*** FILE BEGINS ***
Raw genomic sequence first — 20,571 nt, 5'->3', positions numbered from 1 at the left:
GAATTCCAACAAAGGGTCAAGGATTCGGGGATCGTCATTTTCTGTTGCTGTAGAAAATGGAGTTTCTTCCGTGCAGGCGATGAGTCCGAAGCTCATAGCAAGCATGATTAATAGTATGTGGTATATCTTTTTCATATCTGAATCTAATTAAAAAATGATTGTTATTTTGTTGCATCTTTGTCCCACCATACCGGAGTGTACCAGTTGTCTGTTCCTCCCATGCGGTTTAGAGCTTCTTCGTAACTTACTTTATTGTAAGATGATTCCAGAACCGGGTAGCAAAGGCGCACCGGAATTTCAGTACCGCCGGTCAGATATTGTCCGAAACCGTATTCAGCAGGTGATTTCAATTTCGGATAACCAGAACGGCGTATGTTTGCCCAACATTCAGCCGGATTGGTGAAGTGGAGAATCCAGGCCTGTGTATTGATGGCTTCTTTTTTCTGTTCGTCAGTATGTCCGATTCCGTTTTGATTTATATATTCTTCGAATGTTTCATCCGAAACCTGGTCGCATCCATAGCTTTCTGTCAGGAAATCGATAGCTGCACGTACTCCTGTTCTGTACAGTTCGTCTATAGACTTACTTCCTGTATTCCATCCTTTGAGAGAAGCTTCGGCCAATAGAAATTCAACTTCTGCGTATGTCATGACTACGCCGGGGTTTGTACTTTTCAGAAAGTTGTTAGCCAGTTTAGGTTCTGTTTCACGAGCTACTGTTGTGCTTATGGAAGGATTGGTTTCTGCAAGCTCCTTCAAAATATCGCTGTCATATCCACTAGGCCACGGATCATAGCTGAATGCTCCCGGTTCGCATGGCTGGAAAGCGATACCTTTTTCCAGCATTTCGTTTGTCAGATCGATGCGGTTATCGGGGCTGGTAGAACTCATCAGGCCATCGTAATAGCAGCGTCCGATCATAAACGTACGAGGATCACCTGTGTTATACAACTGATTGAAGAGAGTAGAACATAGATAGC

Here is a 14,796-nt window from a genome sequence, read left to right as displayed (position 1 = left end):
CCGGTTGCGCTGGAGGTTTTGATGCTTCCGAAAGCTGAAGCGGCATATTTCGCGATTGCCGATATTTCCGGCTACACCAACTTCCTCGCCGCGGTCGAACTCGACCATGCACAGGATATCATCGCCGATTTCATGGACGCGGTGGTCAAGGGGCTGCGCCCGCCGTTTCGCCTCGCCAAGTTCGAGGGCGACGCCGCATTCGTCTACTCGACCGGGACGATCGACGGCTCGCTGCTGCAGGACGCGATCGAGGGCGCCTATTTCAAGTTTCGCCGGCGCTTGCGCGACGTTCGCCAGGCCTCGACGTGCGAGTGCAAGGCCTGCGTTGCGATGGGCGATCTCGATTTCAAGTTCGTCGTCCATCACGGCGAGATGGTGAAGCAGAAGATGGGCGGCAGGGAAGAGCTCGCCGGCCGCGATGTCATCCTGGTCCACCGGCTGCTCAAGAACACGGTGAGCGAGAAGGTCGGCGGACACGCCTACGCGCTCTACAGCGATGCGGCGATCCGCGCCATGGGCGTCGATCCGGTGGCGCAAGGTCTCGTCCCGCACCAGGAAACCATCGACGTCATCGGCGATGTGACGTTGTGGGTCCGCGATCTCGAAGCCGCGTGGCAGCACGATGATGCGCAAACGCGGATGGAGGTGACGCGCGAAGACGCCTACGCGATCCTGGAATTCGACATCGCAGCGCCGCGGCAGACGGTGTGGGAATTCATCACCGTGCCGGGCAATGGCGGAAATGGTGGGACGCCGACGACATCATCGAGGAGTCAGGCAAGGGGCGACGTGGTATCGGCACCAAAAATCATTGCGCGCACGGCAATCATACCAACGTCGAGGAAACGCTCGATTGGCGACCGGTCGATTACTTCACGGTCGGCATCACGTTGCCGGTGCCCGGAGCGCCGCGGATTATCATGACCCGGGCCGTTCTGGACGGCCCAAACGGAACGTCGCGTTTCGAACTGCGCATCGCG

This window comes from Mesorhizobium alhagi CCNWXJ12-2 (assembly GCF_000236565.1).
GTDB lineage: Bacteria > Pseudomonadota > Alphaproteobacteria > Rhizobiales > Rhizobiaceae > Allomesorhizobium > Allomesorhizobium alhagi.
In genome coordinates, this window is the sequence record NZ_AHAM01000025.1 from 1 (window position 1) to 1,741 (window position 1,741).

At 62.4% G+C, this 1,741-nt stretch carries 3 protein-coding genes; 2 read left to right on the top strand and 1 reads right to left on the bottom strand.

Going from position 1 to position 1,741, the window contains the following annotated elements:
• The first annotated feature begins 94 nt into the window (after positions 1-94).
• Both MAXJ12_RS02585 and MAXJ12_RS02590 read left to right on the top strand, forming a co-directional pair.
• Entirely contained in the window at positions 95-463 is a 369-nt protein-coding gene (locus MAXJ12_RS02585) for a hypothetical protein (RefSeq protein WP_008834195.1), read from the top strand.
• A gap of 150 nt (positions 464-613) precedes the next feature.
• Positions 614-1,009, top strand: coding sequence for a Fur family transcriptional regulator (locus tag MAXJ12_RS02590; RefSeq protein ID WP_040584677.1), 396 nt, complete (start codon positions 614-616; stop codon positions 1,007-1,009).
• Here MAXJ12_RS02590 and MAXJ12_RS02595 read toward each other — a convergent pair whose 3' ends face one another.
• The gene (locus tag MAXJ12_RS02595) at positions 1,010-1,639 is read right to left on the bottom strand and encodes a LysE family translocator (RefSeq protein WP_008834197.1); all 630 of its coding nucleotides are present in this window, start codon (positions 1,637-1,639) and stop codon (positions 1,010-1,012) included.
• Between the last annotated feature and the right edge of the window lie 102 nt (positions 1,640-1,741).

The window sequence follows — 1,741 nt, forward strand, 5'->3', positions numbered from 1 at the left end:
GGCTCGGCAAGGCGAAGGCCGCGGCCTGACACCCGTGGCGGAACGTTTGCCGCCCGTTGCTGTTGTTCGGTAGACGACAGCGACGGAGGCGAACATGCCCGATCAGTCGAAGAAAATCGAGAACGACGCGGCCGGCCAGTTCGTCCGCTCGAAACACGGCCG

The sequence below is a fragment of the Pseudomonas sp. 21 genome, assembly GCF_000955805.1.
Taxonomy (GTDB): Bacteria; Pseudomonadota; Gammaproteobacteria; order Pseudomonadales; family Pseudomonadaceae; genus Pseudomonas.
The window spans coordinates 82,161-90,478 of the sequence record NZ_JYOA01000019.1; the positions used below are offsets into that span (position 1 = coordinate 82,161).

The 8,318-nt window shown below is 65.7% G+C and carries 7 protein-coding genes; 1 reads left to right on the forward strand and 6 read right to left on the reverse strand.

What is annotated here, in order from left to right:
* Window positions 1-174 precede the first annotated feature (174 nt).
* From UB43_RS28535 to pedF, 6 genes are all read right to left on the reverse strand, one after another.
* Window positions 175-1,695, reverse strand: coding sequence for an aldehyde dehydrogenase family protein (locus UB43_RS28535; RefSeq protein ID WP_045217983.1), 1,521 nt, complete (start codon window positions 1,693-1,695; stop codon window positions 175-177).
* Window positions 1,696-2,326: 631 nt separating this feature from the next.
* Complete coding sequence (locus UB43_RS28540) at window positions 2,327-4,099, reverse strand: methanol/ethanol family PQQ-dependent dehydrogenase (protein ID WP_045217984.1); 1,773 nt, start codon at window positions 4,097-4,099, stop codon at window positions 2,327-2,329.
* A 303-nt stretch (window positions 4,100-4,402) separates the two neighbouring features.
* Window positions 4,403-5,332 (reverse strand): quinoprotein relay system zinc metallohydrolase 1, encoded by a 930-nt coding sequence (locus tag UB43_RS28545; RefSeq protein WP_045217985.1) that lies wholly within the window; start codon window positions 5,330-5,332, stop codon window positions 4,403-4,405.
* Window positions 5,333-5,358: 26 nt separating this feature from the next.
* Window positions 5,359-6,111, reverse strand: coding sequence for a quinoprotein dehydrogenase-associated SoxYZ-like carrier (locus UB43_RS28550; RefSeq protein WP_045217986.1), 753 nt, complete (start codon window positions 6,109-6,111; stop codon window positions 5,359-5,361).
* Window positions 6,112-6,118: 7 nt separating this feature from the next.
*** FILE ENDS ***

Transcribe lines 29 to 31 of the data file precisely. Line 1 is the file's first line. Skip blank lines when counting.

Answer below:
* Complete coding sequence (locus UB43_RS28540) at window positions 2,327-4,099, reverse strand: methanol/ethanol family PQQ-dependent dehydrogenase (protein ID WP_045217984.1); 1,773 nt, start codon at window positions 4,097-4,099, stop codon at window positions 2,327-2,329.
* A 303-nt stretch (window positions 4,100-4,402) separates the two neighbouring features.
* Window positions 4,403-5,332 (reverse strand): quinoprotein relay system zinc metallohydrolase 1, encoded by a 930-nt coding sequence (locus tag UB43_RS28545; RefSeq protein WP_045217985.1) that lies wholly within the window; start codon window positions 5,330-5,332, stop codon window positions 4,403-4,405.